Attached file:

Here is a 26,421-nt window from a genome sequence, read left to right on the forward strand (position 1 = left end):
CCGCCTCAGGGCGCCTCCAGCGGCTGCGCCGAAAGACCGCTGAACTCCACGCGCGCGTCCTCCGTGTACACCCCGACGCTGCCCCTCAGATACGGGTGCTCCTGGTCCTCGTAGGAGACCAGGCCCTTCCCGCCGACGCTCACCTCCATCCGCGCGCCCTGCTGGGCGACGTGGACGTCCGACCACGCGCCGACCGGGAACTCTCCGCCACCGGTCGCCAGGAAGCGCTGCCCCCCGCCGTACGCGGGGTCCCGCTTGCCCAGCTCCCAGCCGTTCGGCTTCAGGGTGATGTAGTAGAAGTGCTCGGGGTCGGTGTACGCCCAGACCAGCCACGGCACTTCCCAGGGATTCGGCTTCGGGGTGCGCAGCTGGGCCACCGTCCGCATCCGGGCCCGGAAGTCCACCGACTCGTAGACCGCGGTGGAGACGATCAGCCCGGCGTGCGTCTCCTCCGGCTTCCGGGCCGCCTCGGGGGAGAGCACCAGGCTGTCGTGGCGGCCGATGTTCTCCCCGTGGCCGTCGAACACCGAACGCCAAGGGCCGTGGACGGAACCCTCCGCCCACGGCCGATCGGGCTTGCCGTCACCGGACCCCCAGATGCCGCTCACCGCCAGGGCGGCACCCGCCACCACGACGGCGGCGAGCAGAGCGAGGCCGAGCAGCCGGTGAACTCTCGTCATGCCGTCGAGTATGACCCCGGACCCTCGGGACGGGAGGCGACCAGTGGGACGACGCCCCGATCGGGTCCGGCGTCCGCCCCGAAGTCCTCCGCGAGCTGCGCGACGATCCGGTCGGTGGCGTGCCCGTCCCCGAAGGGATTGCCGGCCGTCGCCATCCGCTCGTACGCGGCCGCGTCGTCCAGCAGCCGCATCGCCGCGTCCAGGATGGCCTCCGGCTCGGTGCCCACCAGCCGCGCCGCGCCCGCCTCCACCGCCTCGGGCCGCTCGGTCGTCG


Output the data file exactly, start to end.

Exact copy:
Here is a 26,421-nt window from a genome sequence, read left to right on the forward strand (position 1 = left end):
CCGCCTCAGGGCGCCTCCAGCGGCTGCGCCGAAAGACCGCTGAACTCCACGCGCGCGTCCTCCGTGTACACCCCGACGCTGCCCCTCAGATACGGGTGCTCCTGGTCCTCGTAGGAGACCAGGCCCTTCCCGCCGACGCTCACCTCCATCCGCGCGCCCTGCTGGGCGACGTGGACGTCCGACCACGCGCCGACCGGGAACTCTCCGCCACCGGTCGCCAGGAAGCGCTGCCCCCCGCCGTACGCGGGGTCCCGCTTGCCCAGCTCCCAGCCGTTCGGCTTCAGGGTGATGTAGTAGAAGTGCTCGGGGTCGGTGTACGCCCAGACCAGCCACGGCACTTCCCAGGGATTCGGCTTCGGGGTGCGCAGCTGGGCCACCGTCCGCATCCGGGCCCGGAAGTCCACCGACTCGTAGACCGCGGTGGAGACGATCAGCCCGGCGTGCGTCTCCTCCGGCTTCCGGGCCGCCTCGGGGGAGAGCACCAGGCTGTCGTGGCGGCCGATGTTCTCCCCGTGGCCGTCGAACACCGAACGCCAAGGGCCGTGGACGGAACCCTCCGCCCACGGCCGATCGGGCTTGCCGTCACCGGACCCCCAGATGCCGCTCACCGCCAGGGCGGCACCCGCCACCACGACGGCGGCGAGCAGAGCGAGGCCGAGCAGCCGGTGAACTCTCGTCATGCCGTCGAGTATGACCCCGGACCCTCGGGACGGGAGGCGACCAGTGGGACGACGCCCCGATCGGGTCCGGCGTCCGCCCCGAAGTCCTCCGCGAGCTGCGCGACGATCCGGTCGGTGGCGTGCCCGTCCCCGAAGGGATTGCCGGCCGTCGCCATCCGCTCGTACGCGGCCGCGTCGTCCAGCAGCCGCATCGCCGCGTCCAGGATGGCCTCCGGCTCGGTGCCCACCAGCCGCGCCGCGCCCGCCTCCACCGCCTCGGGCCGCTCGGTCGTCG